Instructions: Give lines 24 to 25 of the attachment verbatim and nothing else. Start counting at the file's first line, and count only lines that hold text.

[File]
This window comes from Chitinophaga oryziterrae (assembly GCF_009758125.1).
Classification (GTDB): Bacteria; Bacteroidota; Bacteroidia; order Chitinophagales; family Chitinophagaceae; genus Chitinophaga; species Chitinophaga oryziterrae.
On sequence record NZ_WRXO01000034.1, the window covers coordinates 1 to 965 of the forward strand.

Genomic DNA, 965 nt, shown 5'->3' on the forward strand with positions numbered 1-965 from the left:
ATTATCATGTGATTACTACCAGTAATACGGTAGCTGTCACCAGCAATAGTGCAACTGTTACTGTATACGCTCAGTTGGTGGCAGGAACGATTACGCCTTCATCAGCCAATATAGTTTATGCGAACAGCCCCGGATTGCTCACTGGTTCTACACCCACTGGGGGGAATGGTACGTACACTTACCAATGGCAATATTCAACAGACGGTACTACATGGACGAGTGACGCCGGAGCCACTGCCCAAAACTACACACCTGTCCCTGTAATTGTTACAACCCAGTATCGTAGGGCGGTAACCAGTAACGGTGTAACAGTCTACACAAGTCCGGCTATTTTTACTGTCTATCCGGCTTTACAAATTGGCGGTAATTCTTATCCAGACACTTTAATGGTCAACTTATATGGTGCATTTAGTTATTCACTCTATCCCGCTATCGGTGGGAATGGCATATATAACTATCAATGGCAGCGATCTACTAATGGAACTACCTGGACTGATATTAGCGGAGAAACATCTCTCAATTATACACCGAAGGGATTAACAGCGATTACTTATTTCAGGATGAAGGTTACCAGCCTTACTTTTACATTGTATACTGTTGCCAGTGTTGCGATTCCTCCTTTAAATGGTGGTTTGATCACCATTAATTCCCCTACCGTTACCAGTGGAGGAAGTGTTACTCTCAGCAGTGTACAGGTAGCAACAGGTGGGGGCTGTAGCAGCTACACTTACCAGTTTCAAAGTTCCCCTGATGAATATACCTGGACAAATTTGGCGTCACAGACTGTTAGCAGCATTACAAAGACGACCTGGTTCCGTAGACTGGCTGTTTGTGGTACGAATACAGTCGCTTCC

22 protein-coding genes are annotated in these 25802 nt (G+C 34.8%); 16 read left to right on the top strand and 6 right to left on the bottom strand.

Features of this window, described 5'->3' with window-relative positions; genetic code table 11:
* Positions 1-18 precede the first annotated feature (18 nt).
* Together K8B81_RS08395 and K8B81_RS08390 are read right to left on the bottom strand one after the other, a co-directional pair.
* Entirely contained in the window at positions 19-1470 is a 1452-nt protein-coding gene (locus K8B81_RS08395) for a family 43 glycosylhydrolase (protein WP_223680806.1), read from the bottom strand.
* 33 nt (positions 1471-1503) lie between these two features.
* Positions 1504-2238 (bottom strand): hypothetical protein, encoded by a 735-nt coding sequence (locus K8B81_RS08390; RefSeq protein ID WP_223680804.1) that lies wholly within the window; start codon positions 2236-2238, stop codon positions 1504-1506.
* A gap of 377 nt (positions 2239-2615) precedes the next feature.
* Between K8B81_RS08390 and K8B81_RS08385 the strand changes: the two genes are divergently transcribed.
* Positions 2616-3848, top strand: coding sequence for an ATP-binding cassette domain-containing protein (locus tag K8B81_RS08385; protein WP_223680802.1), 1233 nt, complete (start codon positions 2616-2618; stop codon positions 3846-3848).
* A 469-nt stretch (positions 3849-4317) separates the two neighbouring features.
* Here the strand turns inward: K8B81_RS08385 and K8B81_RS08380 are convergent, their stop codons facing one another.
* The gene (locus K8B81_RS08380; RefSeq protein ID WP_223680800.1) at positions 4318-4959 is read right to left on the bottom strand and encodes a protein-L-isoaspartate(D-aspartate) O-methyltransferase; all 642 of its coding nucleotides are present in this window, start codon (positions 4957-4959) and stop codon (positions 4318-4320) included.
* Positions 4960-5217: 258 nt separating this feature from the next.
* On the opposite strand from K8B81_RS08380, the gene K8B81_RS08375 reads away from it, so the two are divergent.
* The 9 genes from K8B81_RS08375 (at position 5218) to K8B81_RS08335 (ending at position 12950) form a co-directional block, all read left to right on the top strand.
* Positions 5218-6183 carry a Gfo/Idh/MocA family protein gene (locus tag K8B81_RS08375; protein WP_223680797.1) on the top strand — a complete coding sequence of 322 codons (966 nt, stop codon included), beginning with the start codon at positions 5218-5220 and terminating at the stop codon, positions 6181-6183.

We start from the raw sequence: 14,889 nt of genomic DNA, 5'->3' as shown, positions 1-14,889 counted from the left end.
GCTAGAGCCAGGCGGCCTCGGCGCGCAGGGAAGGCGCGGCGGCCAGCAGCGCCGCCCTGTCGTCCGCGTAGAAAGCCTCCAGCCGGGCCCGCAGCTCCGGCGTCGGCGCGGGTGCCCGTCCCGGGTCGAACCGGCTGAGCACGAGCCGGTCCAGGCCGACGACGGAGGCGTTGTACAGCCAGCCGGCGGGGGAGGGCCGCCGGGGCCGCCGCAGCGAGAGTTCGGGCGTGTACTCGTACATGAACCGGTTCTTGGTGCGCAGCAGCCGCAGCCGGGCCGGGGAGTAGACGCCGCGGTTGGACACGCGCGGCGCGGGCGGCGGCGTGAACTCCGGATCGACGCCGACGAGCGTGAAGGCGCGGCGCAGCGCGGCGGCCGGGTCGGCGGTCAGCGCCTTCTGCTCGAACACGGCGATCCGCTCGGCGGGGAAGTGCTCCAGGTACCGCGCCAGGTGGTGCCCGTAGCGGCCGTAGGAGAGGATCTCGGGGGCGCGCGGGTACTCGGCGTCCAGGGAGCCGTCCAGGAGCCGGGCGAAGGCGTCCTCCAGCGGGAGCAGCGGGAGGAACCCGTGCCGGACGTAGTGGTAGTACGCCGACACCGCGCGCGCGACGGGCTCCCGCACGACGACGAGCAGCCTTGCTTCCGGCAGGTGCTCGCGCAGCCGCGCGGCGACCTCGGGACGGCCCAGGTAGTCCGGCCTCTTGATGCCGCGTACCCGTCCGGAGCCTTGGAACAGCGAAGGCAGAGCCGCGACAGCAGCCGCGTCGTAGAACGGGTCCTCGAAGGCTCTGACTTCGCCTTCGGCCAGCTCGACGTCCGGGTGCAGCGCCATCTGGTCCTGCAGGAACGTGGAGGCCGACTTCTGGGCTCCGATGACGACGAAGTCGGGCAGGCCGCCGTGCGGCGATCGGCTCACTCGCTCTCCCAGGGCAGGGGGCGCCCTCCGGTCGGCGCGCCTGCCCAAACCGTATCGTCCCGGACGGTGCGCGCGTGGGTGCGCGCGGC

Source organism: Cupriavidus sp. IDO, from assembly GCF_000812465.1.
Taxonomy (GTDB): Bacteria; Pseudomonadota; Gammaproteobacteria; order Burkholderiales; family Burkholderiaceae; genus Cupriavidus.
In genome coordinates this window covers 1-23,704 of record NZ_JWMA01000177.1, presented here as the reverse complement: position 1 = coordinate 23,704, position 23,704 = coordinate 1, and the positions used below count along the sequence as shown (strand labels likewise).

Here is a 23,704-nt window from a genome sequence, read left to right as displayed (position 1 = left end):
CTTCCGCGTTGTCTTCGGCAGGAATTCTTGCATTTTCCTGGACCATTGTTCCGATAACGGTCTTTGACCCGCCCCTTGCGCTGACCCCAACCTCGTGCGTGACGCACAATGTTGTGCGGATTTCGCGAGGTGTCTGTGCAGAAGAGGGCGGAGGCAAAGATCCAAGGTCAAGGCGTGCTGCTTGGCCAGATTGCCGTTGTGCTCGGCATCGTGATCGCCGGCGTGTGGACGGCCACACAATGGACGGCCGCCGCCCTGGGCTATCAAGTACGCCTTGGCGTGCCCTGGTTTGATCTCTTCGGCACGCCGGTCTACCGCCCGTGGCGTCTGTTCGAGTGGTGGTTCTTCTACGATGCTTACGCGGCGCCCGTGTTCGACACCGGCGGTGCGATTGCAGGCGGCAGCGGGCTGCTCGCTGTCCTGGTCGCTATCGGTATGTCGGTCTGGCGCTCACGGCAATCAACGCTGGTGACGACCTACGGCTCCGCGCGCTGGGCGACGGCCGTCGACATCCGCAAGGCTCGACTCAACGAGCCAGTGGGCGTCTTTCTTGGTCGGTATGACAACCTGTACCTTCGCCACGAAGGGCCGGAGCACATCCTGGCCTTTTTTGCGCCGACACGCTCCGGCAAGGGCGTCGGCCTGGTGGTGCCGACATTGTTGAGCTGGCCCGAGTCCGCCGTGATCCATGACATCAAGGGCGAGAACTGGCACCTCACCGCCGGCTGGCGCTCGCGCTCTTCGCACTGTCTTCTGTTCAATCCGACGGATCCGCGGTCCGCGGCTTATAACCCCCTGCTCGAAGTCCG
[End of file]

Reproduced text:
GCTAGAGCCAGGCGGCCTCGGCGCGCAGGGAAGGCGCGGCGGCCAGCAGCGCCGCCCTGTCGTCCGCGTAGAAAGCCTCCAGCCGGGCCCGCAGCTCCGGCGTCGGCGCGGGTGCCCGTCCCGGGTCGAACCGGCTGAGCACGAGCCGGTCCAGGCCGACGACGGAGGCGTTGTACAGCCAGCCGGCGGGGGAGGGCCGCCGGGGCCGCCGCAGCGAGAGTTCGGGCGTGTACTCGTACATGAACCGGTTCTTGGTGCGCAGCAGCCGCAGCCGGGCCGGGGAGTAGACGCCGCGGTTGGACACGCGCGGCGCGGGCGGCGGCGTGAACTCCGGATCGACGCCGACGAGCGTGAAGGCGCGGCGCAGCGCGGCGGCCGGGTCGGCGGTCAGCGCCTTCTGCTCGAACACGGCGATCCGCTCGGCGGGGAAGTGCTCCAGGTACCGCGCCAGGTGGTGCCCGTAGCGGCCGTAGGAGAGGATCTCGGGGGCGCGCGGGTACTCGGCGTCCAGGGAGCCGTCCAGGAGCCGGGCGAAGGCGTCCTCCAGCGGGAGCAGCGGGAGGAACCCGTGCCGGACGTAGTGGTAGTACGCCGACACCGCGCGCGCGACGGGCTCCCGCACGACGACGAGCAGCCTTGCTTCCGGCAGGTGCTCGCGCAGCCGCGCGGCGACCTCGGGACGGCCCAGGTAGTCCGGCCTCTTGATGCCGCGTACCCGTCCGGAGCCTTGGAACAGCGAAGGCAGAGCCGCGACAGCAGCCGCGTCGTAGAACGGGTCCTCGAAGGCTCTGACTTCGCCTTCGGCCAGCTCGACGTCCGGGTGCAGCGCCATCTGGTCCTGCAGGAACGTGGAGGCCGACTTCTGGGCTCCGATGACGACGAAGTCGGGCAGGCCGCCGTGCGGCGATCGGCTCACTCGCTCTCCCAGGGCAGGGGGCGCCCTCCGGTCGGCGCGCCTGCCCAAACCGTATCGTCCCGGACGGTGCGCGCGTGGGTGCGCGCGGC

Source organism: Cupriavidus sp. IDO, from assembly GCF_000812465.1.